worshiped the beloved with a kiss. 

4 What can I give him, poor as I am? 
If I were a shepherd, I would bring a lamb; 
if I were a Wise Man, I would do my part; 
yet what I can I give him: give my heart.



United Methodist Hymnal, 1989
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I love this Christmas Hymn, though it creates a picture that is likely very false.  Historically, we have no reason to believe that Jesus’ birth occurred on the 25th of December, or even in the winter at all.  And even if it was December, it is very unlikely that the Middle-Eastern countryside was experiencing frosty moaning winds or icy waters on the night of Christ’s birth.
In addition to Mary, the Bible tells us of others who came to worship that night– the shepherds in the nearby hills.  The wise men likely came days, weeks, or even months later to bring their gifts.  And Joseph would certainly have been there, as well.

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The song is still lovely, and the last verse is the key.  Christ poured out all that He was; taking on the form of a helpless baby, He lived among those who rejected and mocked Him.  He served those whom He had created, healing their wounds, forgiving their sins, providing for their eternal redemption.  He died, betrayed and despised by His own chosen people, and dismissed by the rulers and authorities of the day.  He never owned a home, built monuments, carved his name in stone, or wrote books to preserve his legacy.  He had no dynasty or even children to carry on his name; at the time of his death, all his friends and followers had abandoned him– all but one disciple and his mother.  Yet his birth (the actual date of which has been obscured by history) is synonymous with generous gifting, rejoicing, singing, worship, and renewed hope.  So what could any of us possibly give that could even begin to match what His life, death, and resurrection gave us?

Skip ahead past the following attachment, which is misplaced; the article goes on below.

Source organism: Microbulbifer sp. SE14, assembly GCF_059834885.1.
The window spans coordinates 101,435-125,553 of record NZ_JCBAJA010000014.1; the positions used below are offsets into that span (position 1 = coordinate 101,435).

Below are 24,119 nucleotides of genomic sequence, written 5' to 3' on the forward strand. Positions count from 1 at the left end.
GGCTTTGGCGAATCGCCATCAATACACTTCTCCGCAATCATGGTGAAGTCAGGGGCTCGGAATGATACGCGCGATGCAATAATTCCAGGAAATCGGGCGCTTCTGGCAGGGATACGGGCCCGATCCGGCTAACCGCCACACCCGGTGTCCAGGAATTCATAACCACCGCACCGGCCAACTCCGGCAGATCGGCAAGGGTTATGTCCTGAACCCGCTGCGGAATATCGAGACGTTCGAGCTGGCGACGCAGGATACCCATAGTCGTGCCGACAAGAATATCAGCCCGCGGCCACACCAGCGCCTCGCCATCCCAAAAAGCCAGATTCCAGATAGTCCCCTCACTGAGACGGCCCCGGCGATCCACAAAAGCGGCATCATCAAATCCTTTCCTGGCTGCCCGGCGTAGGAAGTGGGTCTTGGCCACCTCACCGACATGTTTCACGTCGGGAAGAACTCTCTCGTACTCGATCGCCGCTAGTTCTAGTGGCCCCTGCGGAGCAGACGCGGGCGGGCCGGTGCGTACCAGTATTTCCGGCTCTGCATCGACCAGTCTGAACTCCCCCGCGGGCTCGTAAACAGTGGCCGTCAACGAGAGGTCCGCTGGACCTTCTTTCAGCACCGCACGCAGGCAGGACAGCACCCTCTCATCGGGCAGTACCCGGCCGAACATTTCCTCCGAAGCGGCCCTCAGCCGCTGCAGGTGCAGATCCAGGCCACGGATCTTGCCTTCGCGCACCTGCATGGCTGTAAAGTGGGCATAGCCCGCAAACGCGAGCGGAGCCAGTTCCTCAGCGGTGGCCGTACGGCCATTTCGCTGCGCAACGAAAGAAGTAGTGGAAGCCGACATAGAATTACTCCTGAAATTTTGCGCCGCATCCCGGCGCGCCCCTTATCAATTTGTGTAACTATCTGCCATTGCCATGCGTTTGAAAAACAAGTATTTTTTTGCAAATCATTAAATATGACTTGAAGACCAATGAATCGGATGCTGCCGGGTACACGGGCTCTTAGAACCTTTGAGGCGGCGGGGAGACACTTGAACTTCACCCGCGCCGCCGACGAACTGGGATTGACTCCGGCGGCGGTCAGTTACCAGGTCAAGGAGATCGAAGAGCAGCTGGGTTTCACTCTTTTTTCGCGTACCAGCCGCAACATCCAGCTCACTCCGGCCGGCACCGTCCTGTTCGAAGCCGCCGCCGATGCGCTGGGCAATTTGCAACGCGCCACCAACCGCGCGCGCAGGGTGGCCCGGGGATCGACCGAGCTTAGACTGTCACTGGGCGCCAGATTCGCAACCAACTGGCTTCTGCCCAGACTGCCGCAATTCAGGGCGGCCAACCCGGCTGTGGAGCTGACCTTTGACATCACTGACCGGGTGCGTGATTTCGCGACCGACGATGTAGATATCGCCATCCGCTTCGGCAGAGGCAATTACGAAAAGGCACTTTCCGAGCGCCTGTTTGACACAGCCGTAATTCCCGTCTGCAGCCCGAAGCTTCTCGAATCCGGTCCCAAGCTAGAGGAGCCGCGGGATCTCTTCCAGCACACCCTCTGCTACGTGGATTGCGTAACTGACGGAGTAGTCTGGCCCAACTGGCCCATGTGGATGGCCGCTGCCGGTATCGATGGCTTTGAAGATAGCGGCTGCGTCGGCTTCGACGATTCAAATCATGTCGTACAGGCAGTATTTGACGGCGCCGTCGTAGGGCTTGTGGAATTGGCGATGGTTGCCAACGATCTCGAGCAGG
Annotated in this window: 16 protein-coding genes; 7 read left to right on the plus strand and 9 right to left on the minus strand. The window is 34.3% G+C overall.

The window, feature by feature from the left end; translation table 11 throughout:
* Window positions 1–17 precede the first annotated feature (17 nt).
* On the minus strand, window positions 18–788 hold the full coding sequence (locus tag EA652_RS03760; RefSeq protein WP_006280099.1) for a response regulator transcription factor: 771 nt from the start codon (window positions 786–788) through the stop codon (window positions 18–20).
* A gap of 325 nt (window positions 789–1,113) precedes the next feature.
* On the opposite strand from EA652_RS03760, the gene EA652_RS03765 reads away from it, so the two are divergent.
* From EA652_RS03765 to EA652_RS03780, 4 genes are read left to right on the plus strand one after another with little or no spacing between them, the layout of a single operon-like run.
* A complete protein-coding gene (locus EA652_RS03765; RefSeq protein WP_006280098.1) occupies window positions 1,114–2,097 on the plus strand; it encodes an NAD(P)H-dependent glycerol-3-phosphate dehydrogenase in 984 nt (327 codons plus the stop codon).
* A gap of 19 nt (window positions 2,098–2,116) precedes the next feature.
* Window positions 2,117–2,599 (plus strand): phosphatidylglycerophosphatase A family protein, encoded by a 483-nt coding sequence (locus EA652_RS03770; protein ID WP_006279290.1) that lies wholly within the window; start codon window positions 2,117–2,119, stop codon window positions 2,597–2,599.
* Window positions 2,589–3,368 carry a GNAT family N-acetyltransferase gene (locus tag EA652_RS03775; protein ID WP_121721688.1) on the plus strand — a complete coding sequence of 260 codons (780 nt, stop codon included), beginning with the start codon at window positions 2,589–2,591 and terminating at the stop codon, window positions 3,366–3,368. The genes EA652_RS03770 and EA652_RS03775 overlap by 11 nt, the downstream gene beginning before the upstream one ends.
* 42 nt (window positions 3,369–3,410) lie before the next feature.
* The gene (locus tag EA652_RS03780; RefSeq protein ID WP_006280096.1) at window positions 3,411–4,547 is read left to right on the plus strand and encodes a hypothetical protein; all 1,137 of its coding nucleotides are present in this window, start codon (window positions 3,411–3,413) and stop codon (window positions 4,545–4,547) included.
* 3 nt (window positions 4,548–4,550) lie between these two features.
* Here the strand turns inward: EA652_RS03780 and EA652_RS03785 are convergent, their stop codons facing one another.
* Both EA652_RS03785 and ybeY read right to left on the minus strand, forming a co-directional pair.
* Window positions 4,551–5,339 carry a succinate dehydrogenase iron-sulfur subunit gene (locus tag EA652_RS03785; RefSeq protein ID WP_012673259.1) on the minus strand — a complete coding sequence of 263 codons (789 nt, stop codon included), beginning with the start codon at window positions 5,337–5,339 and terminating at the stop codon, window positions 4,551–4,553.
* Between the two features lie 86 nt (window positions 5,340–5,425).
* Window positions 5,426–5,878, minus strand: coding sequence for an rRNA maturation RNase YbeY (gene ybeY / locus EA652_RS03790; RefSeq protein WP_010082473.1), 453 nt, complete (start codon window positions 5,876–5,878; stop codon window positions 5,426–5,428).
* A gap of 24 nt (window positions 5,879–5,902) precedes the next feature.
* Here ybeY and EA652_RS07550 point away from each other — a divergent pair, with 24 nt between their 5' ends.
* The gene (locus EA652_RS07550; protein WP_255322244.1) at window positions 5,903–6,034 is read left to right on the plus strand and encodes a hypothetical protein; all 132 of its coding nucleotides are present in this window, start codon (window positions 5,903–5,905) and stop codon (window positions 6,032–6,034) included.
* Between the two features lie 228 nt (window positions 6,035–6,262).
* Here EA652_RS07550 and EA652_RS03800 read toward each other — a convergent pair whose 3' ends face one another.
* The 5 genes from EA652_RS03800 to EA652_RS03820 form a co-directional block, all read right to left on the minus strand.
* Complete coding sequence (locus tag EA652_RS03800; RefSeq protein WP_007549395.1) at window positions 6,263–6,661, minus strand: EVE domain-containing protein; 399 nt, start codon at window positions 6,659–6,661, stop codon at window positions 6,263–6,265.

He asks for only one thing– everything we have: all the failures, mistakes, good intentions, bad choices, selfish desires, and hurts of the past–and in return, He gives us everything beyond our wildest imaginations: eternity with Him; all the riches of His Glory; all His holiness and majesty imputed to us; peace with Him; rest and restoration in Him; and His Spirit to guide and sustain us!

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The bleakness of midwinter may not have been the physical setting of Christ’s birth, but it represents the spiritual setting of our lives without Him.  In that sense, Christ comes in the bleak midwinter of our rebellion, our despair, and our isolation, and offers to give us everlasting light, hope, peace, and joy!

That’s worth celebrating every day throughout eternity!

Look Up!


My faith looks up to Thee,
Thou Lamb of Calvary,
Savior divine!
Now hear me while I pray,
Take all my guilt away,
Oh, let me from this day
Be wholly Thine!
May Thy rich grace impart
Strength to my fainting heart,
My zeal inspire!